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Today's Headlines Tax

  • Tax Amnesty Bill Indonesia Implemented in Late July 2016?

    Tax Amnesty Bill Indonesia Implemented in Late July 2016?

    Indonesian Finance Minister Bambang Brodjonegoro is optimistic that the Tax Amnesty Bill can be turned into law at the next meeting with the House of Representatives (DPR). Although not all 27 articles of the Tax Amnesty Bill have been discussed yet among both institutions, the most crucial articles have been debated and the DPR seems to agree that the bill will raise the government's tax revenue. The government and DPR agree that deliberations should be completed by 28 July 2016.

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  • Indonesia's Tax Amnesty Bill Needs more Deliberation

    Indonesia's Tax Amnesty Bill Needs more Deliberation

    Due to the lengthy talks needed among the Indonesian government and House of Representatives (DPR) about the Tax Amnesty Bill, there may be a further delay in implementing the bill that was originally planned to be implemented in early 2016. The government's proposed Tax Amnesty Bill offers low tax rates (and protection from prosecution) to those who declare untaxed wealth and repatriate their funds back to Indonesia. Through this bill the government aims to finance the widening budget deficit and obtain fresh tax revenue.

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  • Tax Amnesty Bill Indonesia: Banking Sector Prepares for High Liquidity

    Tax Amnesty Bill Indonesia: Banking Sector Prepares for High Liquidity

    Local media in Indonesia report that the Indonesian government has a list of 6,000 names of Indonesians that are ready to repatriate their funds in order to take advantage of the tax incentive provided by the Tax Amnesty Bill. This controversial bill, which is currently being discussed by Indonesia's House of Representatives (DPR), makes it attractive for tax evaders to repatriate their undeclared wealth into Indonesia as they are offered tax incentives and protection from prosecution.

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  • Indonesia's Plan to Impose Excise Tax on Plastic Packaging Meets Resistance

    Indonesia's Plan to Impose Excise Tax on Plastic Packaging Meets Resistance

    Three Indonesian sectors are expected to be negatively affected by the government's proposal to impose an excise tax of at least IDR 200 (approx. USD $0.02) on plastic bottles and packaging. These three sectors are the food & beverage sector, the packaging sector, and petrochemicals. Last week, the Indonesian government unveiled its plan to introduce a new excise tax in an effort to collect additional tax money, while protecting the environment as the tax should lead to a reduction in consumption of plastic products. However, the plan led to fierce criticism from dozens of industry associations.

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  • Indonesia May Impose Excise Tax on Plastic Bottles & Packaging

    Indonesia May Impose Excise Tax on Plastic Bottles & Packaging

    The government of Indonesia proposes to impose an excise tax of at least IDR 200 (approx. USD $0.02) on plastic bottles and packaging. This proposal is part of talks about revisions to the 2016 State Budget (APNB-P 2016). Later this week, the government will discuss the matter with Indonesia's House of Representatives (DPR). Around the globe several countries (including Great Britain and India) have imposed such an excise tax on plastic bottles and packages, both for additional tax revenue and as a measure to protect the environment.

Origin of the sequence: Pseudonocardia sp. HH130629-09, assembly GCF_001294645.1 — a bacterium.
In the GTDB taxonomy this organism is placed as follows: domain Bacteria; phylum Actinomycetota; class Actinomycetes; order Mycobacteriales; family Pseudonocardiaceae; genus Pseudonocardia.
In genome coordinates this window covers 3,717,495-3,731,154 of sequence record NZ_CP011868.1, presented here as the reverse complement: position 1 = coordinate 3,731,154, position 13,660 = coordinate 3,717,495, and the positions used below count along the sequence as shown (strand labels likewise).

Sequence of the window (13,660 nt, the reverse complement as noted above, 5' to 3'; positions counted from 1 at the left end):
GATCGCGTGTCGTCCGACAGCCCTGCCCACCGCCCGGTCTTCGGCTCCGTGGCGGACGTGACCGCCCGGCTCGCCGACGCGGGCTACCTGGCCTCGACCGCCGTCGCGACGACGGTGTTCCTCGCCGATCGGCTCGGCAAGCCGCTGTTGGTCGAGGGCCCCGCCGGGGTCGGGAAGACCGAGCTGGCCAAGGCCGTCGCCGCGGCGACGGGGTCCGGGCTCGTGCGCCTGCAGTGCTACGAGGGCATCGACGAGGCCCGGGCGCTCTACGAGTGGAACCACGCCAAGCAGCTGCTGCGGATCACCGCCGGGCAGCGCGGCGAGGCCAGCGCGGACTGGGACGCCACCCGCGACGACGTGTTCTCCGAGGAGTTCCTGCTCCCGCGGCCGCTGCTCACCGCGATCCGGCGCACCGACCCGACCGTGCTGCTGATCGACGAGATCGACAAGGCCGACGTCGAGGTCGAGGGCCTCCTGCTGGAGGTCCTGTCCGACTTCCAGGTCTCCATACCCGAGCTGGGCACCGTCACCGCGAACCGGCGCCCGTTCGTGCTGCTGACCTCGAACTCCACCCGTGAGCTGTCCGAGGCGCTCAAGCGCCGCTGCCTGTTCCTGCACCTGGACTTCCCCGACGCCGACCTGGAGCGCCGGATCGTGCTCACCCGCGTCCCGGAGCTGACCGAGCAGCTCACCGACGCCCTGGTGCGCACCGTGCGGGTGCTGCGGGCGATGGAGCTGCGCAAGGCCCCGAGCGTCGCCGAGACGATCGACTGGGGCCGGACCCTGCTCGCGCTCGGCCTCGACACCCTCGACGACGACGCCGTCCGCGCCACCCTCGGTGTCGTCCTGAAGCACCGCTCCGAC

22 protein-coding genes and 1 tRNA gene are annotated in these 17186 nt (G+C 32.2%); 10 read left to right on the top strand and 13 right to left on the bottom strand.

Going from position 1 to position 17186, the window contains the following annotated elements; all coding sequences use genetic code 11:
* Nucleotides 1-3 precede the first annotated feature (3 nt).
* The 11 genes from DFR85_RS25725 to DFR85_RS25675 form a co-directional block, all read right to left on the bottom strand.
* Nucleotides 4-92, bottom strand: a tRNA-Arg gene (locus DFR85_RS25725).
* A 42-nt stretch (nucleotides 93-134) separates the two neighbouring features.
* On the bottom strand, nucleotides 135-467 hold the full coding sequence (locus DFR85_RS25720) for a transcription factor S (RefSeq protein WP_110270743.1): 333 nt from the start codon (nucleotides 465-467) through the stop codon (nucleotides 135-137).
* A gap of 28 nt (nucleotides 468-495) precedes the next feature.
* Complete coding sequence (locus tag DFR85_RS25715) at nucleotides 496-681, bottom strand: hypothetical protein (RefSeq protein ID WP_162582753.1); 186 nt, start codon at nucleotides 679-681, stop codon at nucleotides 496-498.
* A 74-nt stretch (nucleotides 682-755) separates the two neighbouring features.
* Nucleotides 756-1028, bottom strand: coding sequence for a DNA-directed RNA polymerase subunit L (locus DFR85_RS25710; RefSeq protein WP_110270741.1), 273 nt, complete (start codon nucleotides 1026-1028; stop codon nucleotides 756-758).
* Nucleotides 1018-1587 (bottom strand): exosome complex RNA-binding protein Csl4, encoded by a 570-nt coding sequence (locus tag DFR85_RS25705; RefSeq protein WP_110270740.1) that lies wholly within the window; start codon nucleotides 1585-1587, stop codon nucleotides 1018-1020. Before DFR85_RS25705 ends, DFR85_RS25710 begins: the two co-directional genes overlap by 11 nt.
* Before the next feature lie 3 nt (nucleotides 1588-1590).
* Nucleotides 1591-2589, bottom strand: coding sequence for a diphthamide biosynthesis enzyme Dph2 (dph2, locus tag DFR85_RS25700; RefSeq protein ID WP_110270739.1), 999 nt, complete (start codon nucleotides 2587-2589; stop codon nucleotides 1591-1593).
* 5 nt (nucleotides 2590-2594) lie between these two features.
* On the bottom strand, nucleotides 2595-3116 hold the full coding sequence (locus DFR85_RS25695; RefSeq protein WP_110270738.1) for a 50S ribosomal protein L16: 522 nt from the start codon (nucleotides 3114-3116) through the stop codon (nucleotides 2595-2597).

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  • Weak Tax Collection, Indonesia Wants to Cut Government Spending

    Weak Tax Collection, Indonesia Wants to Cut Government Spending

    Due to weaker-than-expected revenue in 2016, the government of Indonesia has to cut government spending by IDR 50.6 trillion (approx. USD $3.8 billion) this year. Indonesian Finance Minister Bambang Brodjonegoro informed that the government is currently in the middle of discussing revisions of the 2016 State Budget (APBN 2016). Weaker-than-expected government revenue is primarily the cause of weaker-than-targeted tax revenue. The government will also revise its inflation, average rupiah rate, and average oil price targets. Despite the expected cut

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  • Indonesia to Raise Non-Taxable Income by 50% in 2016

    Indonesia to Raise Non-Taxable Income by 50% in 2016

    The government of Indonesia plans to raise non-taxable income by 50 percent from IDR 36 million (approx. USD $2,727) to IDR 54 million (approx. USD $4,090) in a bid to strengthen people's purchasing power and encourage household consumption. Although at first sight this move should lead to curtailed (income) tax collection, the Indonesian government expects that rising household consumption and investment will lead to higher value-added tax (VAT) and corporate income tax revenue. This should then add 0.16 percentage point to the nation's gross domestic product (GDP) growth.

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  • Indonesia's Tax Revenue Weak in Q1-2016, Plans Personal Income Tax Rate Cut

    Indonesia's Tax Revenue Weak in Q1-2016, Plans Personal Income Tax Rate Cut

    Indonesian Finance Minister Bambang Brodjonegoro announced on Tuesday (05/04) that Indonesia's tax revenue reached IDR 194 trillion (approx. USD $14.7 billion) in the first quarter of 2016, down 2.1 percent from tax revenue in the same period one year earlier. Brodjonegoro blamed this poor result on lower income from value-added taxes (VATs) due to tax restitution and people's low consumption amid sluggish economic growth. Meanwhile, he informed that Indonesia plans to cut the personal income tax, a move aimed at boosting tax compliance.

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  • World Bank Cuts Forecast for Indonesia's 2016 GDP Growth to 5.1%

    World Bank Cuts Forecast for Indonesia's 2016 GDP Growth to 5.1%

    In its March 2016 Indonesia Economic Quarterly, titled "Private Investment is Essential", the World Bank cut its forecast for Indonesia's economic growth in 2016 to 5.1 percent year-on-year (y/y) from an earlier estimate of 5.3 percent (y/y). This downward revision was made due to weaker-than-expected global economic conditions, further weakening commodity prices, and limitations to Indonesian government spending brought about by a looming shortfall in tax revenue.